Carl von Clausewitz famously said that the maximum use of force is by no means incompatible with the simultaneous use of the intellect. That applies to Ukraine. Adapted civilian technologies (suicide drones, for example) and civilian computer-hacker militias have a role to play in its defense. The key is to give full rein to the creative covert operations and military talents that the United States and countries like Britain and Poland have in abundance.
By all accounts the second pillar of Western strategy—sanctions—has already had an effect on the Russian economy, which is only roughly the size of Italy’s. As in the case of material aid to Ukraine, the key is speed and scale, because the purpose is to shake the polity and not just put pressure on it, to cripple the economy and not just squeeze it. The French finance minister said as much and then retracted the remark; he was right the first time. The tools are economic rather than military, but many of the dynamics of war will apply—responses and reactions by the opponent, unforeseen consequences and second- and third-order effects, and collateral damage.
As a number of observers such as Edward Fishman have pointed out, it is possible to apply these sanctions even to Russian energy production, inducing customers to steadily reduce purchases so as to limit the gains Russia gets from short-term increases in the prices of oil and natural gas. Sanctions will also have much wider results, however, as can be seen from the stream of companies exiting Russia, such as Microsoft. Whether from fear of getting on the wrong side of the law, or future sanctions, or pressure from employees and shareholders, Western companies will leave Russia and should be encouraged to do so. Chinese companies, themselves dependent on Western expertise and intellectual capital, will not be able to replace all that the West has provided to Russia; they, too, will not wish to cross a sanctions regime that forces them to choose between Russia’s modest economy and the thriving markets of the United States and Europe. Nor will Russia find a sentimental friend in China: That is a quality unknown in Chinese government or business. Indeed, the Russian people should be constantly reminded of their leaders’ willingness to turn their country into a vassal state of Beijing, even as they become a pariah in the lands they long to visit and whose products and technology they cannot hope to consume.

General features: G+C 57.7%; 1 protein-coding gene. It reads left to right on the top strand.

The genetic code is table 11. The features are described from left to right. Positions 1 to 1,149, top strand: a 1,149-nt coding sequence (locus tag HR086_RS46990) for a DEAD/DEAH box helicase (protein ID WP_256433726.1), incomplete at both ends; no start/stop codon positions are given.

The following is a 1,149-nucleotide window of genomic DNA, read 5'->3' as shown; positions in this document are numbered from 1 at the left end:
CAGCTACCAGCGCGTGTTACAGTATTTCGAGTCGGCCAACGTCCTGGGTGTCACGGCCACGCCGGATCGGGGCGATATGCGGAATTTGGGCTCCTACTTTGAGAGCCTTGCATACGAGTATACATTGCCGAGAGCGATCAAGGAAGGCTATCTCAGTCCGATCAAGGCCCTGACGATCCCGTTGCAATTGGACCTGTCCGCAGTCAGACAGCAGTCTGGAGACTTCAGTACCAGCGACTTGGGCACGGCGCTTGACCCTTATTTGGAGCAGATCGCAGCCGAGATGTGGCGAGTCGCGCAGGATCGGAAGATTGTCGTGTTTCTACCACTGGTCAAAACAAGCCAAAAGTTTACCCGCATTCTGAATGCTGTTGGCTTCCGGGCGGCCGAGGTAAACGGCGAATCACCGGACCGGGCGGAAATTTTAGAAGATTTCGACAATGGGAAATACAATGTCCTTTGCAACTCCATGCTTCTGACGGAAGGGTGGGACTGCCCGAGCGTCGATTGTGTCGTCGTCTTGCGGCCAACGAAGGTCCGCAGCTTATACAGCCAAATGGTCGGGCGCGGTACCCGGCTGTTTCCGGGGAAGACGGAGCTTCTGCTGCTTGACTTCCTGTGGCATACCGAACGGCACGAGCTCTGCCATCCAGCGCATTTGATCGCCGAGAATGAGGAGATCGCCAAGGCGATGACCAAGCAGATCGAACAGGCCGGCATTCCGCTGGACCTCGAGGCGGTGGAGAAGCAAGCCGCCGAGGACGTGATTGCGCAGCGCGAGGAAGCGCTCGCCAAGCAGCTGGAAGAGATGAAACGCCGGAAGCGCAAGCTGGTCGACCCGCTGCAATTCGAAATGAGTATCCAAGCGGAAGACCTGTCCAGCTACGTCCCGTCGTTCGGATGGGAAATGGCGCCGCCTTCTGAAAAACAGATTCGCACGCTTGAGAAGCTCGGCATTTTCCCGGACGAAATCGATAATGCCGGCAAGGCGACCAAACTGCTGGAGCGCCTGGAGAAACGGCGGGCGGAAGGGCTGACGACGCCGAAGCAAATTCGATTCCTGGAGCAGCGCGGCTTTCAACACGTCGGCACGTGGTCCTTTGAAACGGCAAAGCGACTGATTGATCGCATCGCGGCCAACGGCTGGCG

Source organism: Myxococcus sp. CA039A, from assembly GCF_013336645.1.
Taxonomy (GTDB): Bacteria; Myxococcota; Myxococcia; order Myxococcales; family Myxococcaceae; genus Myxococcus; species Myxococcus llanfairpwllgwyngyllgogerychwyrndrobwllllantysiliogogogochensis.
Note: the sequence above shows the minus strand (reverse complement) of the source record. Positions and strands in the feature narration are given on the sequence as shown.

The final pillar of Western strategy lies in building an impregnable eastern glacis for NATO and, in particular, strengthening frontline allies and those leading the defense of the continent against Russia. Poland is the key state: Its determination to confront Russia is unlimited, its military is competent and accustomed to service alongside the United States, and its willingness to spend on its own defense is evident in its recent decision to increase defense spending to 3 percent of its GDP, rather than the NATO-mandated 2 percent, and to buy 250 American M1 tanks.